I’m in love! With who or what you might ask? Well aside from the obvious answer, my hubby, I’m pretty smitten right now with beautiful red fruits and vegetables.
Make no mistake about it, red is the color of love and spice, and in the food world there is no shortage of interesting facts and alluring recipes to complement this luscious fruit and vegetable category.
Red has always been a staple color in my wardrobe. I love red shoes, red jewelry and especially red fingernail polish. It’s a color that is everywhere in our daily lives and is associated with words like danger, passion, spicy, fire, beauty, anger and STOP. It’s internationally recognized as a symbol of wealth, status and power while also reminding us of two of our favorite holidays — Valentine’s Day and Christmas.
From the food perspective red can have a positive and negative side.
On the positive side, red fruits and vegetables are not only appealing to the eye but contain nutrients such as lycopene, allagic acid, Quercetin and Hesperidin, to name a few. That’s a bunch of fancy names for things that are really good for you and help lower blood pressure, reduce unhealthy cholesterol levels, support join tissue and fight free-radicals that try to damage your cells.
But if that isn’t enough to make you go grab a bunch of raspberries or a gorgeous red apple then maybe the fact that they protect against diabetes and can reduce your risk of all types of cancer might make you think twice.
On the negative note not all red food is good food. The most common synthetic food coloring today is Red Dye 40. I always comb through the ingredients lists of brightly colored food products before my kids consume them to see if this devil dye is present. Chances are, if you take vitamins, use cough syrup, brush your teeth, wash your hands, shampoo your hair, launder your clothing and moisturize your lips on a daily basis — you come into contact with artificial dyes quite frequently.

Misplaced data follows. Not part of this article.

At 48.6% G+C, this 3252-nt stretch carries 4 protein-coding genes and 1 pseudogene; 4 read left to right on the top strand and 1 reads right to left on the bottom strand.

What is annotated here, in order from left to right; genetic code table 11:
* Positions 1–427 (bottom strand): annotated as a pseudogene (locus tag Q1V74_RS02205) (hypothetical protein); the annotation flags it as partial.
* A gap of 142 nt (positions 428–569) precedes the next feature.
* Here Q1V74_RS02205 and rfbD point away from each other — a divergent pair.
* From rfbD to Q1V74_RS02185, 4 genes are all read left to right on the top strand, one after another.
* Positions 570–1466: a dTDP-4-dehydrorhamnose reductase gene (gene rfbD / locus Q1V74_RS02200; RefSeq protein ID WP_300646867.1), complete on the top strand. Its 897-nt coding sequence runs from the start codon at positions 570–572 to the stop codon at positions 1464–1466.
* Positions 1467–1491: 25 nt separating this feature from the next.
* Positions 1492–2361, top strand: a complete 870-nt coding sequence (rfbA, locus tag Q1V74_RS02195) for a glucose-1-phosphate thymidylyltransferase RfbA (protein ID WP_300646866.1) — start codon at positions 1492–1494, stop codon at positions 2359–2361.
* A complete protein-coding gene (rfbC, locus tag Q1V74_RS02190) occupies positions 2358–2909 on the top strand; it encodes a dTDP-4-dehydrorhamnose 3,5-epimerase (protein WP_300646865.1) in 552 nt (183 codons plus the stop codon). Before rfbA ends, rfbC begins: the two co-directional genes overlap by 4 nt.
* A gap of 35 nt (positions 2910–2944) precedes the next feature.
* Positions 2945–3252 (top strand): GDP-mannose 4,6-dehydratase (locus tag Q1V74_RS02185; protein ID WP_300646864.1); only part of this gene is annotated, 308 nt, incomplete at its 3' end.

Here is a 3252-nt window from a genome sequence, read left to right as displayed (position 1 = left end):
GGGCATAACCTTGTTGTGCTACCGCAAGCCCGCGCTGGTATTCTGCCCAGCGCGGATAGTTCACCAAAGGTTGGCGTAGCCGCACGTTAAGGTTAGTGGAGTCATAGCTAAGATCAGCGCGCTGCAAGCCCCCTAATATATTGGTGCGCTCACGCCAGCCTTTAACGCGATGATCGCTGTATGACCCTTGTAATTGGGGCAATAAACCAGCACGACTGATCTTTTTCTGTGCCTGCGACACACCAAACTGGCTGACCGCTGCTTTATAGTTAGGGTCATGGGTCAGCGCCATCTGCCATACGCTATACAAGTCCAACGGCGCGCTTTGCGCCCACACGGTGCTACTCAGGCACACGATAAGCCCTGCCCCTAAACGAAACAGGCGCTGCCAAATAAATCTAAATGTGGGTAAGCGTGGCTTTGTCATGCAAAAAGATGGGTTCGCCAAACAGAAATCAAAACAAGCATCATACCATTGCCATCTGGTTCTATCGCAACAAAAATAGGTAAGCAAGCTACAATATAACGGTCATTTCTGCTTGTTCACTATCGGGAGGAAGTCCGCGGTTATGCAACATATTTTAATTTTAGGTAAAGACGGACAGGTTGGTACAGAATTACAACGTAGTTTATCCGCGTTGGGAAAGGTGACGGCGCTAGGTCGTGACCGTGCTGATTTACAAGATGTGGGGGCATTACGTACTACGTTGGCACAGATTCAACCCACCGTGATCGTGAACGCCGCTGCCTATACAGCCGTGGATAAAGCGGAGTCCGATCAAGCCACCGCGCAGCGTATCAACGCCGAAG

What’s the big deal, you ask? They’re not natural, are a relatively unnecessary ingredient in any food and some studies have linked them to hyperactivity. If there are alternatives, I think we should use them.
But naturally red foods — especially fruits and vegetables — are some of the most fascinating and diverse ingredients in the culinary world. Like I said before, make it fun and give your kids a challenge to see how many they can find on your next trip to the grocery store.
And give these yummy and simple red fruit and vegetable recipes a try. I enjoyed the added bright red color in my busy kitchen this week and the kids loved it, too.
Black and Red Berry Good Smoothie
1/2 cup blackberries (frozen)
1/2 cup raspberries (frozen)
2 bananas, peeled (frozen optional)
2 cups fresh baby spinach (or other leafy green)
1 celery stalk (optional)
8 ounces filtered water, skim milk or almond milk
1 scoop vanilla protein powder
1 T of honey (optional)
Combine all ingredients in blender and process until smooth. Enjoy!